Ideas On a Critical Thinking Roll-Out Plan for Schools


Teaching school kids to think critically is a delightfully dangerous thing: you end up with students who question everything, who think independently and who, as a consequence, can produce richly thought-out, high quality work. We also get to have a hand in creating young people who are less likely to be mislead by charlatans and scams, and who (because they can think clearly and solve problems rationally) are more likely to make a real and positive difference in the world.

A bold claim that: critical thinkers change the world for the better! But just imagine it: A generation of young people who have a habit of analyzing the claims and information that come their way – and who are aware that rational, evidence-based solutions trump all of those pesky things that hold back human progress: comforting lies, baffling mumbo-jumbo, political rhetoric, emotional manipulation and lazy rationalizations. A better world, I tell ya!

Critical thinking is one of the three or four most essential skills kids can learn at school (along with creativity, the ability to communicate effectively and collaborating). But how exactly should we teach it?

To my mind, teaching critical thinking effectively needs to be part of a deep institution-wide shift. It involves a very carefully planned and managed strategy aimed at the meaningful acquisition of deep thinking abilities. It is not enough to ask teachers to encourage ‘higher order thinking’ in their individual classes – nor is it ever going to be enough simply to demand that students ‘think about it deeply’. Teaching critical thinking seriously requires a systemic reboot.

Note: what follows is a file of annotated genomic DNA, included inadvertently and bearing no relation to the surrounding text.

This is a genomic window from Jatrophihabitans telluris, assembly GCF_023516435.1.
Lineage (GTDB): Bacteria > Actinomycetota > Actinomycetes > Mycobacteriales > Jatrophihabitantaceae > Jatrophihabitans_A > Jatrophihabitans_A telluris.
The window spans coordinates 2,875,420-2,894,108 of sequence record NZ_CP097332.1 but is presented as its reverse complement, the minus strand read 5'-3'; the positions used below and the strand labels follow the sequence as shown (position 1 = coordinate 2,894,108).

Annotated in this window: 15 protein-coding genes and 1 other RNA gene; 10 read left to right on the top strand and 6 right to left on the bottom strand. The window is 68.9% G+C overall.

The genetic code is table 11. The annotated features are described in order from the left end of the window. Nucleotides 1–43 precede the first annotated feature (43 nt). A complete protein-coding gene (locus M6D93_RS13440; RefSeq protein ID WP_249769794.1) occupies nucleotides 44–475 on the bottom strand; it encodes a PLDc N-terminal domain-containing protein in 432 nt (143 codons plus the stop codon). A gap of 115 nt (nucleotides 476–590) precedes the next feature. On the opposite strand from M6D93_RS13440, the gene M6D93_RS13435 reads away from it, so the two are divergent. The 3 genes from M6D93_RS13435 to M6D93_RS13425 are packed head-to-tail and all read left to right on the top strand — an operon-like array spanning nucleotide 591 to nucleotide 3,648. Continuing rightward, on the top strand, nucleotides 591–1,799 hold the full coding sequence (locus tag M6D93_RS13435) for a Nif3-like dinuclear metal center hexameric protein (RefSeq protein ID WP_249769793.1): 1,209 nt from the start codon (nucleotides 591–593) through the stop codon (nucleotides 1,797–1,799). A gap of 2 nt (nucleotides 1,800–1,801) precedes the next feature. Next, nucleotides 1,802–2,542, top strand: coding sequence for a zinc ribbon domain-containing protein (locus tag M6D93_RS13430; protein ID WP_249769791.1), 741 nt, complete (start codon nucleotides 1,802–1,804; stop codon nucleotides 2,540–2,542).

I would like to suggest the following as points to consider when rolling out a critical thinking program at your school:



Begin by debating, defining and refining your terms at the most fundamental level. What do parents, students, teachers and school management think is meant by:

  • Teaching
  • Learning
  • Thinking

It might seem a ridiculously simple exercise but getting these things defined is of paramount importance. For example, much of what is done to encourage critical thinking involves the teacher intentionally stepping back and allowing the students to lead lessons. The teacher begins to take on roles more akin to a referee, a coach and a guide. How does this dovetail with any potential definition of ‘teaching’?

What is ‘learning’ exactly? The ability to regurgitate facts? The ability to understand and apply in various contexts? The tendency towards wanting to discover and investigate? All of these?… or something richer perhaps? And how do we get to those higher order skills? Do we necessarily need to build up from the simpler skills?

And in defining ‘thinking’, we need to consider a multi-layered definition that encompasses everything from the creation of hypotheses to the evaluation of data, and everything from analyzing the reliability of information and sources to the interpretation and synthesis of this information.

It may take some time to nail down exactly what is meant by these three terms, but it is worth doing as it creates a mutually-agreed upon scaffolding for rolling out a critical thinking program.



Learn about what critical thinking really means. And then figure out which elements need to be included in critical thinking lessons. Also, (and significantly) how does this change pedagogy? This could perhaps be done by means of a staff ‘unconference’ or a series of brainstorming sessions. The following could be included:

  • The scientific method
  • Evaluating data
  • Evaluating sources